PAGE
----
Why Teens Should See It Anyway: One of the more egregious entries on this list, the MPAA’s R rating of “Boyhood” is so controversial that the IFC Center in New York City has been admitting high school aged patrons since the film’s premiere in July. It’s not hard to see why: Apart from some foul language and some minor instances of marijuana use, there’s really no reason why “Boyhood” should have been assigned its R rating. Even worse is the fact that this is exactly the type of film that teens should be seeing. It’s an honest, subtle, beautiful depiction of growing up that acts as both a nostalgia vehicle and a reassurance for the future for young audiences. If there was ever a film that teens and their parents should watch together, it’s “Boyhood.”
Dazed and Confused (1993) – Directed by Richard Linklater
Rated R for: “pervasive, continuous teen drug and alcohol use and very strong language.”
Why Teens Should See It Anyway: The “stoner movie” that has almost nothing to do with marijuana, “Dazed and Confused” arguably earns its R rating more than “Boyhood,” but it’s still a coming-of-age film with a message that young viewers can take to heart. The themes of taking control of one’s own life and always looking toward the future that run throughout the film are ones that should resonate with most high-school students, making “Dazed and Confused” one of the most enduring coming-of-age films of the 1990s.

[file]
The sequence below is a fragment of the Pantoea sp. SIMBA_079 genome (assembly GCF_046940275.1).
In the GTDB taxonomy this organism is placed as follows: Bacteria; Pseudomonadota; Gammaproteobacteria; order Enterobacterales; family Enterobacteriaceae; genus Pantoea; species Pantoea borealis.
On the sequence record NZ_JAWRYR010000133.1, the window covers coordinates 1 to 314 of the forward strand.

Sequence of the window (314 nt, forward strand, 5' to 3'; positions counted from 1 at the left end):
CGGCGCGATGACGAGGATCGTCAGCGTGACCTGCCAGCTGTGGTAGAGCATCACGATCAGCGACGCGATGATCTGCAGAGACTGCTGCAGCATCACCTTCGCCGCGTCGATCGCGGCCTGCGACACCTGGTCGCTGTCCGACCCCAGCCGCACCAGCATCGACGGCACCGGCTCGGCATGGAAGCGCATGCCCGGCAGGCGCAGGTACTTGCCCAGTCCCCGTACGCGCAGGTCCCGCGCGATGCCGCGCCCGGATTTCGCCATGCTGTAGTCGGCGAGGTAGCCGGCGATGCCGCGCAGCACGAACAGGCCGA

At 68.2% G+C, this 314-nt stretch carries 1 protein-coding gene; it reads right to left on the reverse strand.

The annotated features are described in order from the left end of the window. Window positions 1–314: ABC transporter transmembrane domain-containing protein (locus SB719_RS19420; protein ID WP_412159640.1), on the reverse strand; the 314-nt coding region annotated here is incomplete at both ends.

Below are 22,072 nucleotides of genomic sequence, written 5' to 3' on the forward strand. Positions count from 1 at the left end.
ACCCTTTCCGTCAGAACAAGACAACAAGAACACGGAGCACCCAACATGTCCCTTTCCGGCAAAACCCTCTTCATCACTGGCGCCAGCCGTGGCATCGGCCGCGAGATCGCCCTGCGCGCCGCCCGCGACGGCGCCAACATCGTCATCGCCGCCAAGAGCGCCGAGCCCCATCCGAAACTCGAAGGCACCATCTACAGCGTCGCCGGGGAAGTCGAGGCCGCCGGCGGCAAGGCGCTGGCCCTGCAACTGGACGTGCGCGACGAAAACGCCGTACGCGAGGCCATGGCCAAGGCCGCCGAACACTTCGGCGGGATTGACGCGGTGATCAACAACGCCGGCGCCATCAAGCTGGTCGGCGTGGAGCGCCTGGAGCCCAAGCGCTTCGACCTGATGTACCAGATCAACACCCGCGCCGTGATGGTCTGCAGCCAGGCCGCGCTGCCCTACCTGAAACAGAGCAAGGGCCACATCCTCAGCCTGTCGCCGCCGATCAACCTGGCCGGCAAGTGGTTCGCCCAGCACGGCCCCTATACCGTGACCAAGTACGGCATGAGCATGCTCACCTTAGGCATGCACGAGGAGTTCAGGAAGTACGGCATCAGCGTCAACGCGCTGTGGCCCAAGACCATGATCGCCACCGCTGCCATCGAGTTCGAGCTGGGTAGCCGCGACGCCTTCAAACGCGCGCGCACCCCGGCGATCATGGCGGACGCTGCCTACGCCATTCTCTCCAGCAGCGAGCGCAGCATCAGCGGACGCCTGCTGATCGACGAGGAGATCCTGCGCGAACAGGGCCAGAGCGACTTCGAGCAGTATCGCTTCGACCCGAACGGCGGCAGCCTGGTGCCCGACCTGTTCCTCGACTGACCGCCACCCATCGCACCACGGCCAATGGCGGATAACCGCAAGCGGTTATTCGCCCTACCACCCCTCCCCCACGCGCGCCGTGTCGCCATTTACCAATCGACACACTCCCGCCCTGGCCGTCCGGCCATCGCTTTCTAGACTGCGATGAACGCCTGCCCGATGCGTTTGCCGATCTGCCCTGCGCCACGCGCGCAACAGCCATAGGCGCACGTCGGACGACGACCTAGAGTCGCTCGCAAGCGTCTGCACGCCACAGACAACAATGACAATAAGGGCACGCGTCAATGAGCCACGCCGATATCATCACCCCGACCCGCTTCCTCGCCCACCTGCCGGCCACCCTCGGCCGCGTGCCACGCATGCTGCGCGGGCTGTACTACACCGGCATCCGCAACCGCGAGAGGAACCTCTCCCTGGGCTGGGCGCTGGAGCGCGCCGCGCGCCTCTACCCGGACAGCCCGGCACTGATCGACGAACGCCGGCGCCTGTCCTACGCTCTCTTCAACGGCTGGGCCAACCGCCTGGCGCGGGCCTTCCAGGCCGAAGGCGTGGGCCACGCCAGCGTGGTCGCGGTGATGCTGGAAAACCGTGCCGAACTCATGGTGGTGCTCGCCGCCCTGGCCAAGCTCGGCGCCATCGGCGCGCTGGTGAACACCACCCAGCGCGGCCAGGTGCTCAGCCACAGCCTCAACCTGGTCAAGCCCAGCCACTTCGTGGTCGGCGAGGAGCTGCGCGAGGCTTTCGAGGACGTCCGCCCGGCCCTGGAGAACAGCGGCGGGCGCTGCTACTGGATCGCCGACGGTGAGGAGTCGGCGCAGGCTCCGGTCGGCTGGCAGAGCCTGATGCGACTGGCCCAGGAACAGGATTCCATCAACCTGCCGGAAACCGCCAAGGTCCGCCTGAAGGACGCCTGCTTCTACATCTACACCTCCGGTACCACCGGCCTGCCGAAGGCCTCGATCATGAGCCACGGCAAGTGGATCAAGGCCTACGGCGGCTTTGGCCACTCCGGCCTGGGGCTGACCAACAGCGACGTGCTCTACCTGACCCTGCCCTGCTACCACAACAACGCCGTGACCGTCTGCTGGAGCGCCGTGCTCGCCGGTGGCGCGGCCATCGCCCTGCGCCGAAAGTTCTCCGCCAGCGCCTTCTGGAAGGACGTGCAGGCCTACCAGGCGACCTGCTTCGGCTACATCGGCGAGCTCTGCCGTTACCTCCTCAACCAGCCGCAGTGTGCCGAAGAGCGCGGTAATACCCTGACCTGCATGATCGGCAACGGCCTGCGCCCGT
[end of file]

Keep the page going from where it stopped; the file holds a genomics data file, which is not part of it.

Do the Right Thing (1989) – Directed by Spike Lee
Rated R for: Rating information not provided.
Why Teens Should See It Anyway: Perhaps the greatest film about racism ever made, “Do the Right Thing” is most notable because it refuses to takes sides. The differing philosophies of Civil Rights leaders Martin Luther King, Jr. (non-violence and civil disobedience) and Malcolm X (radicalism and, if necessary, violent means) are presented in equal light, resulting in a morally ambiguous climax that forces the audience to confront its own views on the extremely divisive issue of racial politics in the United States. For young viewers, the film adds a new depth to the social and political implications of the Civil Rights Movement of the 1960s, and demonstrates that while MLK and Malcolm X may have “won,” the fight is still far from over.
Elephant (2003) – Directed by Gus Van Sant
Rated R for: “disturbing violent content, language, brief sexuality, and drug use – all involving teens.”